States must provide reasonable community-based treatment options for persons with disabilities and not unjustifiably segregate them in institutions, according to a landmark U.S. Supreme Court decision in 1999.
The Montana Department of Public Health and Human Services acknowledged the aforementioned Olmstead case as a key federal driver for the state and country to shift focus toward supports that help keep seniors in their own homes.
In an interview with Lee Enterprises, DPHHS Director Charles Brereton called Carol’s circumstance “unusual” and “extremely unfortunate” — traumatic to her and her family.
Brereton said the state’s priority is to keep individuals as close to home and their families as possible. The state has limited financial resources and is choosing to fund where demand exists, which Brereton said is “soaring” demand for home- and community-based services rather than nursing home care.
“A nursing facility that is operating at an extremely low census due to a variety of challenges and factors — that we do not discount — may not be financially sound,” Brereton said. “The state does have concerns with continuing to fund facilities that are such a low census. It’s very difficult for a skilled nursing facility, a nursing home, to keep its doors open when 30, 40% of their beds are full and Medicaid is their predominant payer.”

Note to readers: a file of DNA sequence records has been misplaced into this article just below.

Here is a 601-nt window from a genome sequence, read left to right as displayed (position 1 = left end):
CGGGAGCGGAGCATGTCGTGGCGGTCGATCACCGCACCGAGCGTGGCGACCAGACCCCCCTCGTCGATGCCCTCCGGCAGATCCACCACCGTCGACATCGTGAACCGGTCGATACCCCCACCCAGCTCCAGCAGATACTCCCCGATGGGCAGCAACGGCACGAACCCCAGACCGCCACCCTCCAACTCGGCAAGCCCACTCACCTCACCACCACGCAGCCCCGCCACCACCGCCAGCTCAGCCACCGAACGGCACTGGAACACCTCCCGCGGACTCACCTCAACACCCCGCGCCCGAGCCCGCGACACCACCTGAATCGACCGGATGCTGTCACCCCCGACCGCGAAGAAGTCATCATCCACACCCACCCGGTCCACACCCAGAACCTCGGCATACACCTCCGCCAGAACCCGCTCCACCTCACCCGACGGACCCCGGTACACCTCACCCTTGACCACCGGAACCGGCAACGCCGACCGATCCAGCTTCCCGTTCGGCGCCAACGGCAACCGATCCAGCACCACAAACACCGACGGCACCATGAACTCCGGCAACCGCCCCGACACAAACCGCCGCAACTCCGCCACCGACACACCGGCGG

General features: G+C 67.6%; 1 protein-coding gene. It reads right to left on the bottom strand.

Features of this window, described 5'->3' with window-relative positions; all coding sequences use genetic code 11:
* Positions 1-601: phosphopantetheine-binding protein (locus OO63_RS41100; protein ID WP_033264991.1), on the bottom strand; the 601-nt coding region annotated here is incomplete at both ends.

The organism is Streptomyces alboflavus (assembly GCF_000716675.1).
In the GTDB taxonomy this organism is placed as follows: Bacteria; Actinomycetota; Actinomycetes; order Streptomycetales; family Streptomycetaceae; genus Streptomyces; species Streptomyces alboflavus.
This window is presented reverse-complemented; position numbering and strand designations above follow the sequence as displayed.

The Montana Health Care Association says the state’s occupancy argument deflects from the abysmally low Medicaid reimbursement rates.
Rose Hughes, the nonprofit’s executive director, in an email said some nursing homes are modernizing by transitioning to private rooms. So occupancy rates are lower because buildings are licensed for two-person rooms.
Additionally, Hughes said the two latest closures were attributable to licensed nurses retiring or leaving for higher paying jobs. Contract staff were too expensive to replace them.
“Whatever our actual occupancy rate is, it would be higher if we didn't have to turn people away because we don't have the financial resources to hire staff to care for the people who are needing care and asking to be admitted,” Hughes wrote. “Some of our facilities have waiting lists.”
Staff woes and building investments